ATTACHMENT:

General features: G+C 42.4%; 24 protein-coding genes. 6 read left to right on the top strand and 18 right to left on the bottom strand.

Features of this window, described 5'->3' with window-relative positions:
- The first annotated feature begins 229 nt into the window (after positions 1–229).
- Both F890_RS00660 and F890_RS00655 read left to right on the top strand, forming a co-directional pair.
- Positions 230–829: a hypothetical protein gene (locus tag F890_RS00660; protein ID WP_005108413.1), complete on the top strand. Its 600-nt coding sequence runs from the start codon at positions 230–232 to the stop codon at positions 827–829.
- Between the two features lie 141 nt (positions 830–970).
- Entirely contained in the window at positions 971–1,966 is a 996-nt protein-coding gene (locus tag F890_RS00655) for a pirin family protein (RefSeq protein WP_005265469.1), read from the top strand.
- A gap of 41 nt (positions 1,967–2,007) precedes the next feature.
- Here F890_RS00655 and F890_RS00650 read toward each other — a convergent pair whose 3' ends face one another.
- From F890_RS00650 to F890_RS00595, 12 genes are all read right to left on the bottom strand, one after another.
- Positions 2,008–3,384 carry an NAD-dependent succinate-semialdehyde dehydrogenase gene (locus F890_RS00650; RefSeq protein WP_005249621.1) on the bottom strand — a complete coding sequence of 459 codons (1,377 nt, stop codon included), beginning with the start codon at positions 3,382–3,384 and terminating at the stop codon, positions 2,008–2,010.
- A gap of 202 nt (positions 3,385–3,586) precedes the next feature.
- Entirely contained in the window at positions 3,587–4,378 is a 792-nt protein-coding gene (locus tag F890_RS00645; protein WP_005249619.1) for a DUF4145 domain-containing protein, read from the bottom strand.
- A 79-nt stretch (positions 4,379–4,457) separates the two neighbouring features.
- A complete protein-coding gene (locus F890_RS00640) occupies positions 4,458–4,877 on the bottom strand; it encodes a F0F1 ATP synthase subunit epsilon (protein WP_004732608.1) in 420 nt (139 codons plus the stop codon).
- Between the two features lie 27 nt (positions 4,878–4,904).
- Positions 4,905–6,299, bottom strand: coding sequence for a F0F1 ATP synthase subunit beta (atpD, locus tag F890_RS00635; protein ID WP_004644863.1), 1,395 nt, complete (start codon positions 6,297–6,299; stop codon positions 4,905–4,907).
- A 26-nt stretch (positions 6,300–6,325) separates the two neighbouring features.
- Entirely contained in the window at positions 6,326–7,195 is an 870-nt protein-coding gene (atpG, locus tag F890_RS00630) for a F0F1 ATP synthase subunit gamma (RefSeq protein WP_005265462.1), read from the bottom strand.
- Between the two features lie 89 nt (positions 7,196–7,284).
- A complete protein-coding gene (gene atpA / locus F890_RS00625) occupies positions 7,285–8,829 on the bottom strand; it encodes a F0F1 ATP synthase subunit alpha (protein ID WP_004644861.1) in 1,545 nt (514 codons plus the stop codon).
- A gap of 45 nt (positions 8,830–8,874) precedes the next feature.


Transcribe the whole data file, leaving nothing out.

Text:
General features: G+C 42.4%; 24 protein-coding genes. 6 read left to right on the top strand and 18 right to left on the bottom strand.

Features of this window, described 5'->3' with window-relative positions:
- The first annotated feature begins 229 nt into the window (after positions 1–229).
- Both F890_RS00660 and F890_RS00655 read left to right on the top strand, forming a co-directional pair.
- Positions 230–829: a hypothetical protein gene (locus tag F890_RS00660; protein ID WP_005108413.1), complete on the top strand. Its 600-nt coding sequence runs from the start codon at positions 230–232 to the stop codon at positions 827–829.
- Between the two features lie 141 nt (positions 830–970).
- Entirely contained in the window at positions 971–1,966 is a 996-nt protein-coding gene (locus tag F890_RS00655) for a pirin family protein (RefSeq protein WP_005265469.1), read from the top strand.
- A gap of 41 nt (positions 1,967–2,007) precedes the next feature.
- Here F890_RS00655 and F890_RS00650 read toward each other — a convergent pair whose 3' ends face one another.
- From F890_RS00650 to F890_RS00595, 12 genes are all read right to left on the bottom strand, one after another.
- Positions 2,008–3,384 carry an NAD-dependent succinate-semialdehyde dehydrogenase gene (locus F890_RS00650; RefSeq protein WP_005249621.1) on the bottom strand — a complete coding sequence of 459 codons (1,377 nt, stop codon included), beginning with the start codon at positions 3,382–3,384 and terminating at the stop codon, positions 2,008–2,010.
- A gap of 202 nt (positions 3,385–3,586) precedes the next feature.
- Entirely contained in the window at positions 3,587–4,378 is a 792-nt protein-coding gene (locus tag F890_RS00645; protein WP_005249619.1) for a DUF4145 domain-containing protein, read from the bottom strand.
- A 79-nt stretch (positions 4,379–4,457) separates the two neighbouring features.
- A complete protein-coding gene (locus F890_RS00640) occupies positions 4,458–4,877 on the bottom strand; it encodes a F0F1 ATP synthase subunit epsilon (protein WP_004732608.1) in 420 nt (139 codons plus the stop codon).
- Between the two features lie 27 nt (positions 4,878–4,904).
- Positions 4,905–6,299, bottom strand: coding sequence for a F0F1 ATP synthase subunit beta (atpD, locus tag F890_RS00635; protein ID WP_004644863.1), 1,395 nt, complete (start codon positions 6,297–6,299; stop codon positions 4,905–4,907).
- A 26-nt stretch (positions 6,300–6,325) separates the two neighbouring features.
- Entirely contained in the window at positions 6,326–7,195 is an 870-nt protein-coding gene (atpG, locus tag F890_RS00630) for a F0F1 ATP synthase subunit gamma (RefSeq protein WP_005265462.1), read from the bottom strand.
- Between the two features lie 89 nt (positions 7,196–7,284).
- A complete protein-coding gene (gene atpA / locus F890_RS00625) occupies positions 7,285–8,829 on the bottom strand; it encodes a F0F1 ATP synthase subunit alpha (protein ID WP_004644861.1) in 1,545 nt (514 codons plus the stop codon).
- A gap of 45 nt (positions 8,830–8,874) precedes the next feature.